West Chester police chief pushes for security cameras
The devices would be installed in borough’s central business district
WEST CHESTER >> Borough residents, bar patrons, and others who frequent what is often described as the nightlife section of the borough might have some extra eyes in the sky watching them before too much longer, or at least mounted on the sides of buildings.
In hopes to deter criminal activity and, when it does occur, to help investigators solve crimes and secure convictions, West Chester Police Chief Scott Bohn has requested funds to install and operate two or three 24-hour surveillance cameras in the nightlife district, which is officially referred to as West Chester’s Central Business District.
Bohn defines downtown West Chester as the area from Chestnut Street to Minor Street, and from Matlack Street to New Street. He said the startup cost for this proposed system is around $30,000.
“We can’t be in all places at all times,” Bohn said, talking about the demands placed on the police department as the borough continues to grow.
He cited West Chester’s increasing reputation as a destination town in the tri-county area, which draws patrons from the tri-state area and West Chester University, as well as dozens of community events as reasons to install ad-
ditional security cameras.
In his 2015 year-end report, Bohn noted the number of police calls increased by 18 percent from 2014 to 2015, and he noted an increase in the number of assaults and combative behavior early in the morning, behavior which he attributed to the consumption of alcohol.
He also made a point; however, to state there is very little “Part I” crime in that area. According to the FBI, Part I crimes are the most severe a person can commit, such as homicide and rape.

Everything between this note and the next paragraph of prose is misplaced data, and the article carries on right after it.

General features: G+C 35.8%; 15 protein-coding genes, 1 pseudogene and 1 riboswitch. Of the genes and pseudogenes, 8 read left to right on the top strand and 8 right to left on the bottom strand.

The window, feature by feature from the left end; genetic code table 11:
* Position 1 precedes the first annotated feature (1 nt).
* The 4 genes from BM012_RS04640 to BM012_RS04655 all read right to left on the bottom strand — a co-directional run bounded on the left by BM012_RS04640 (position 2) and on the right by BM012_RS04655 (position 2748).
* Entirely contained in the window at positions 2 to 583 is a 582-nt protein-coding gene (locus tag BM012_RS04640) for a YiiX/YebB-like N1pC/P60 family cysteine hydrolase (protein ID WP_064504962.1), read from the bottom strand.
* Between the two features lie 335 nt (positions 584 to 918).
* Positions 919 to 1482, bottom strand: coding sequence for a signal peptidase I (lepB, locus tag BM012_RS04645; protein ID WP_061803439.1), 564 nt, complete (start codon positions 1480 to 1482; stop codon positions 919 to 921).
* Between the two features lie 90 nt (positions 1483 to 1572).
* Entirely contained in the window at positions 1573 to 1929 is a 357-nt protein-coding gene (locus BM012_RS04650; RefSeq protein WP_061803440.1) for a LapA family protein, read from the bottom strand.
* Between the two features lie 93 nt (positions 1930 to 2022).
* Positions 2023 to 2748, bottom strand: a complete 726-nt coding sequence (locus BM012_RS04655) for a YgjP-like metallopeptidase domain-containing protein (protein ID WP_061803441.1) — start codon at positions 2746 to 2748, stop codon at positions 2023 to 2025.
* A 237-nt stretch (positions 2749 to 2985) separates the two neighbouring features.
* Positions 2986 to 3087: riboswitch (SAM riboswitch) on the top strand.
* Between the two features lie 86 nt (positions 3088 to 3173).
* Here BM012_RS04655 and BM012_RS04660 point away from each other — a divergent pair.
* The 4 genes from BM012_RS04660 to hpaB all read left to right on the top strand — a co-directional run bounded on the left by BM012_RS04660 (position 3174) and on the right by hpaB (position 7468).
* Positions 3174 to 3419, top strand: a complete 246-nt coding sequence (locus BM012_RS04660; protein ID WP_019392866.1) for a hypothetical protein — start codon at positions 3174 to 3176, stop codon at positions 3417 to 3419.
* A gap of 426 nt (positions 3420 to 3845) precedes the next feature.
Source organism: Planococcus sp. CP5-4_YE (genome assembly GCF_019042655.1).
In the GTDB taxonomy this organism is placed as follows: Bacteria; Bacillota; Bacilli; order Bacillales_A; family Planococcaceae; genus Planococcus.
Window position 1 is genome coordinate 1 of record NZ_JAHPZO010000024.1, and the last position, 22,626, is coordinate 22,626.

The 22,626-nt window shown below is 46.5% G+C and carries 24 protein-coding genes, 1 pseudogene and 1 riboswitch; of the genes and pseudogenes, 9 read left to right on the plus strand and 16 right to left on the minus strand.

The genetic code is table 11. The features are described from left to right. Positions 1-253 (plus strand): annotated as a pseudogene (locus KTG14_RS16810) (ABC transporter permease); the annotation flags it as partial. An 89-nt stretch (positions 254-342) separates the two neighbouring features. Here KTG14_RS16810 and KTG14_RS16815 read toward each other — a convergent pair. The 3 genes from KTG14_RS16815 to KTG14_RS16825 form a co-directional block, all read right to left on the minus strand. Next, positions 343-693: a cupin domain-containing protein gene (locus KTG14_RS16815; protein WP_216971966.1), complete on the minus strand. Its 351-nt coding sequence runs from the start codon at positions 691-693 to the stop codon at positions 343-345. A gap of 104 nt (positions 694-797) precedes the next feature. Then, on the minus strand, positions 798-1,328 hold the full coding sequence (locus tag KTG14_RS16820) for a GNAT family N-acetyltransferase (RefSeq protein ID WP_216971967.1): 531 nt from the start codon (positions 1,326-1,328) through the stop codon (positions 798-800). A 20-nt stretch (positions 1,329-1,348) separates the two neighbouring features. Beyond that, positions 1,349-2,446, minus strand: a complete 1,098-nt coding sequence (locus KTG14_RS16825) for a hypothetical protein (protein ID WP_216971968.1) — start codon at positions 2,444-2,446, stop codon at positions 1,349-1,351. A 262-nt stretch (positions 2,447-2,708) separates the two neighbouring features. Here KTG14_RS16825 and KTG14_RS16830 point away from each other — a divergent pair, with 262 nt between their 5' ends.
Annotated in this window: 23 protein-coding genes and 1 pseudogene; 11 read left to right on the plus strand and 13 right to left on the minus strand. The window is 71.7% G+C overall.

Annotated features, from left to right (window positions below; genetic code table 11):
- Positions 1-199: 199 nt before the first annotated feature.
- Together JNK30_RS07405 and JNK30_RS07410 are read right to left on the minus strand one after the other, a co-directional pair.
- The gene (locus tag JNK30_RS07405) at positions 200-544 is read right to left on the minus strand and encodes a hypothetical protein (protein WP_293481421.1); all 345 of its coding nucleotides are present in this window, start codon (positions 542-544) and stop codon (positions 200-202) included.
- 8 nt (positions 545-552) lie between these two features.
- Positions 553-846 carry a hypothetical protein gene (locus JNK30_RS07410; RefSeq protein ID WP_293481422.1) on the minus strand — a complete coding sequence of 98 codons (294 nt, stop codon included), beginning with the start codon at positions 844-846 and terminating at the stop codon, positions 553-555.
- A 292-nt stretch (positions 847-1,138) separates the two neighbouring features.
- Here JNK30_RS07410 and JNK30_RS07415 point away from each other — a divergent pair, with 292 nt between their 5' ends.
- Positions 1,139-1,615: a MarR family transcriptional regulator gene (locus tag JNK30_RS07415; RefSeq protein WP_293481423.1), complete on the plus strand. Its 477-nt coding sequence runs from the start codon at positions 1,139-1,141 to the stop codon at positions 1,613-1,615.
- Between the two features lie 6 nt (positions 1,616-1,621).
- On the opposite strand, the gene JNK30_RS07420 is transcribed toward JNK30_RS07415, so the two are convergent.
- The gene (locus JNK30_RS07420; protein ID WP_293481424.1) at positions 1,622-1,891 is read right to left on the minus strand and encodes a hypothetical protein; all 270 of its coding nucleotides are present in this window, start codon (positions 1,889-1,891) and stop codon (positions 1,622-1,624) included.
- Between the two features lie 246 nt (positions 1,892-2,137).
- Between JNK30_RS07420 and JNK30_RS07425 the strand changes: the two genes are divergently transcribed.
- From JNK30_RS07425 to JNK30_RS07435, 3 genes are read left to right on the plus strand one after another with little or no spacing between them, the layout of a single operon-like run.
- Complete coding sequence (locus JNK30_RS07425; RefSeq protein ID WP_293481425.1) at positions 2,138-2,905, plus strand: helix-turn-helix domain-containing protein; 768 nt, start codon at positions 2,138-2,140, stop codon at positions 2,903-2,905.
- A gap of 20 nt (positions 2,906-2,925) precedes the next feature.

“It’s important to highlight we don’t have a crime issue in our business district,” he said.
This proposition seems to have community support. Malcolm Johnstone, executive director for the West Chester Business Improvement District, said he supports the plan and that local businesses he’s spoken with do as well.
According to Johnstone, there are a little over 60 restaurants in the borough, about 30 of which have a liquor license.
Some local residents also want the cameras as well. Dean and Alison Donley set up a gofundme page in hopes of raising $100,000 to install these cameras. On their page, they wrote that someone close to them had been assaulted, and wanted the cameras to help prevent and prosecute future crimes.
However, according to the Mary Catherine Roper, a spokeswoman for the Pennsylvania branch of the American Civil Liberties Union (ACLU), security cameras often do not have a significant impact on crime, and can allow for misuse if the staff monitoring the video feeds are not trained properly.
“Numerous studies have debunked the idea that these cameras have reduced crime,” Roper said.
However, Bohn said the persons monitoring the cameras are trained, and flatly refuted the ACLU’s assertion that security cameras do not have a significant impact on crime.
Bohn did not give any specific locations where these cameras would be installed, except that they would be in the nightlife district. He said the contents on the cameras would be deleted in 30 days unless something would be needed as evidence.
“Our police department does an excellent job, but we can’t be everywhere at once,” Bohn said.
This surveillance camera is located outside of the Chester County offices at 313 W. Market St. in West Chester.